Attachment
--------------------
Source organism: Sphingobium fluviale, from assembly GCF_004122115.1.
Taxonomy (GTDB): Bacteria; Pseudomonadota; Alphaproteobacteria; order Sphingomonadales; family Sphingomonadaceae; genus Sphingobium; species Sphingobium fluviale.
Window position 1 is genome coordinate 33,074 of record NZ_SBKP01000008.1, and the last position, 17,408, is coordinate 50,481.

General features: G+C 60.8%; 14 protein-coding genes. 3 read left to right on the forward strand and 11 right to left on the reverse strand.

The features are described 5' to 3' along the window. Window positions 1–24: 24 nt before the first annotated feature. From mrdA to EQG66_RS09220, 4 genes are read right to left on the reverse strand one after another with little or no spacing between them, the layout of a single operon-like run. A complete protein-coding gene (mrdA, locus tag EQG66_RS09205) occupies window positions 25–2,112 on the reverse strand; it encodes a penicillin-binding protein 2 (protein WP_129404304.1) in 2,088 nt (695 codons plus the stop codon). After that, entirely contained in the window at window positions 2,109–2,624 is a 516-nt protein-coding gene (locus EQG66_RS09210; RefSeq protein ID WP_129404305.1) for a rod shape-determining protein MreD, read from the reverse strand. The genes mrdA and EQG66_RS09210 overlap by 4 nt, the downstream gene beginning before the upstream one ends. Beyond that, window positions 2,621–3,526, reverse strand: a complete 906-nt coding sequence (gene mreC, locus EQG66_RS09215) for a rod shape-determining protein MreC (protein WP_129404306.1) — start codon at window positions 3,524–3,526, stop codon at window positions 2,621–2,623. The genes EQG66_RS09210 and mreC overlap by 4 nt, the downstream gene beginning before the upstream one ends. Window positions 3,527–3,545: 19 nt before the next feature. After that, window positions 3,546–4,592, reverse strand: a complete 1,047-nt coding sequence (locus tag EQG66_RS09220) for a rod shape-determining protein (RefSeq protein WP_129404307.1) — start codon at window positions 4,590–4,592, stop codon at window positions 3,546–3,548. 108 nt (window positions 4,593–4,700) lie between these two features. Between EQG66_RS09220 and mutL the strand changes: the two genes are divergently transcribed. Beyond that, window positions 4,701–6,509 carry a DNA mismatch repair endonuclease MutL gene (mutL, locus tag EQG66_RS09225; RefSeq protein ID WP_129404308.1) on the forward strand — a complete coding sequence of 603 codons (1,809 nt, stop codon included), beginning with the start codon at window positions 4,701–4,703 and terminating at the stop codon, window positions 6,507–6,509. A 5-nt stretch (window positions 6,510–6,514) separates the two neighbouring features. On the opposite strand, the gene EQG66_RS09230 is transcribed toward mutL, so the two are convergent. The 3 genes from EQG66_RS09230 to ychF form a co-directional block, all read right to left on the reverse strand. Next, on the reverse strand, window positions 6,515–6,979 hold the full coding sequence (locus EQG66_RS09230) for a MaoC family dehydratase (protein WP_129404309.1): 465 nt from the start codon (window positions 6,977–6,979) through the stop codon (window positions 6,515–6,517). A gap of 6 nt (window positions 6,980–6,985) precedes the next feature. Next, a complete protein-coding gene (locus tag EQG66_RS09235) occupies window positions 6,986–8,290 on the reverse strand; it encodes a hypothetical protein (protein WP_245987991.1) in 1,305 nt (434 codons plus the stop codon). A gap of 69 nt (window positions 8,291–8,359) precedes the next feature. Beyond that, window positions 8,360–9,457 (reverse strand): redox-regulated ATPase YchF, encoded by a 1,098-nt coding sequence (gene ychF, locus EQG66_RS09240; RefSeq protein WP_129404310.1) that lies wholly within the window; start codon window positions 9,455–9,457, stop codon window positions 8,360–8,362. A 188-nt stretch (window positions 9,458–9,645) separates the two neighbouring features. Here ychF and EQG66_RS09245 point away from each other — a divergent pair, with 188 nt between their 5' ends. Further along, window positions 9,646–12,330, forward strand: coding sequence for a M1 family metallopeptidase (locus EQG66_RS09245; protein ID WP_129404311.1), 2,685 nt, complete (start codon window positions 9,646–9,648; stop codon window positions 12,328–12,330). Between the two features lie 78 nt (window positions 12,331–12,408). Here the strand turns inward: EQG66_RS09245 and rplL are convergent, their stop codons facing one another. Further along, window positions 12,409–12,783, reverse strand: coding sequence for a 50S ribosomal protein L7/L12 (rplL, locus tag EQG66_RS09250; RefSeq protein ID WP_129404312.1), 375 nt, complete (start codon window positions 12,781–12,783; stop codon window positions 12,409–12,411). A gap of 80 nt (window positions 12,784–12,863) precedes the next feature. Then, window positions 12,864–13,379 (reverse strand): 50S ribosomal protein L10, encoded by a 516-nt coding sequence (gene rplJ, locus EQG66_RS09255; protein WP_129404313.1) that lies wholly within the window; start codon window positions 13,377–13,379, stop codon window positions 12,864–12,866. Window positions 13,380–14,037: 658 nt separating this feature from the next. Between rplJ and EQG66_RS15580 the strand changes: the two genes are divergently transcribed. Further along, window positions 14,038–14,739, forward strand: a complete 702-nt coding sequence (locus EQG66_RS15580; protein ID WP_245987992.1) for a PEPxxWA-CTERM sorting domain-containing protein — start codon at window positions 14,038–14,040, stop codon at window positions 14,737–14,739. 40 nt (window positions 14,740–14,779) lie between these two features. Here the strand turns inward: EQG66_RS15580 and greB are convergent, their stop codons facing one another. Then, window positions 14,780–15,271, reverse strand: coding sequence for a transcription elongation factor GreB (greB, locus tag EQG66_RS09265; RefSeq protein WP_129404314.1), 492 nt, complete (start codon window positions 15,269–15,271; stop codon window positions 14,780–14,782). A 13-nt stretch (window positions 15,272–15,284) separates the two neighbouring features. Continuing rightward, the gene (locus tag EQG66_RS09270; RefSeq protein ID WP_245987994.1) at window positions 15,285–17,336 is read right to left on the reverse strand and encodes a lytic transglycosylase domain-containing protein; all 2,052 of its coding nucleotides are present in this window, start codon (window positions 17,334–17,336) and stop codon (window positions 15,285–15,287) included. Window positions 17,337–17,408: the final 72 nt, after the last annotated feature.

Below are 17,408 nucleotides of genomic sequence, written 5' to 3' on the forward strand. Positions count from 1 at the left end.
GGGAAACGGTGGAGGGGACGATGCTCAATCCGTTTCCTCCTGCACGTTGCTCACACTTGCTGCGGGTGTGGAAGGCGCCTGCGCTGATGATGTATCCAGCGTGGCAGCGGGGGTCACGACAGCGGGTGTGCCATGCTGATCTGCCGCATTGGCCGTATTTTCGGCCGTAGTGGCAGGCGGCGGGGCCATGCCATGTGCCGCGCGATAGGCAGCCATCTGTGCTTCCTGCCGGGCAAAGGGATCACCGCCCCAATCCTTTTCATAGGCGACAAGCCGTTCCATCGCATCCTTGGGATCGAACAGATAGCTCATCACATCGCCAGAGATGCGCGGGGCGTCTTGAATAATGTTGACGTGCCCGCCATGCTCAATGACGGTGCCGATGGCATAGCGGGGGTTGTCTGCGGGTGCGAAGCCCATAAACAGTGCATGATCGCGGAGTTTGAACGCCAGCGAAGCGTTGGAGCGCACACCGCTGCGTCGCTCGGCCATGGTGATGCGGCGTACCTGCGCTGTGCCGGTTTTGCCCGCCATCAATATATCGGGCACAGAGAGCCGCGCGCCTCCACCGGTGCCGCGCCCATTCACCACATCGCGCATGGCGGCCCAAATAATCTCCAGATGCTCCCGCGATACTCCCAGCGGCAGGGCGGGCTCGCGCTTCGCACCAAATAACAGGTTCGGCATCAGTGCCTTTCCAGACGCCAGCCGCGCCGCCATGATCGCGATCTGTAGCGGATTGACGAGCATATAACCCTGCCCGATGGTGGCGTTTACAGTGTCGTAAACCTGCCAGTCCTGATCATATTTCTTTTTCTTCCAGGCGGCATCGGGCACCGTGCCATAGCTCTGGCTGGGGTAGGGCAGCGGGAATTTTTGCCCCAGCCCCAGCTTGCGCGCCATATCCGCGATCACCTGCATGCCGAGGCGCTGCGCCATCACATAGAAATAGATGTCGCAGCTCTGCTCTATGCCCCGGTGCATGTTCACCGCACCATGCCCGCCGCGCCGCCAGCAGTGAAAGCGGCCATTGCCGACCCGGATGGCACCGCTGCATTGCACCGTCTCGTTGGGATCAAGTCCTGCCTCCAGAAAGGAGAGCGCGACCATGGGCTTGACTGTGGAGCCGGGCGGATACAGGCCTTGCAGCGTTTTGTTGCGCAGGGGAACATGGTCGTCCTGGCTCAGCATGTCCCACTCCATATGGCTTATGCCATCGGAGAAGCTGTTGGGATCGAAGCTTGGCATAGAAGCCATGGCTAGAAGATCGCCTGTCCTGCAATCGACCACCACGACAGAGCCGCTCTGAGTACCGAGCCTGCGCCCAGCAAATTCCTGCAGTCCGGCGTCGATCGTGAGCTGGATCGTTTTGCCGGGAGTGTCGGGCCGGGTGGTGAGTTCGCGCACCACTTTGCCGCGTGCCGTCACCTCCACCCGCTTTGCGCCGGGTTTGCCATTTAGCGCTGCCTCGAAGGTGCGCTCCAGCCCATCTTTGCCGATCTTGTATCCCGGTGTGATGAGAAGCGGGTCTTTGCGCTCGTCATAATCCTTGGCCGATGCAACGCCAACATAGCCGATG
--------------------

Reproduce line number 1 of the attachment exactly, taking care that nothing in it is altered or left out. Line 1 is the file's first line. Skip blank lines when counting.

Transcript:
Source organism: Sphingobium fluviale, from assembly GCF_004122115.1.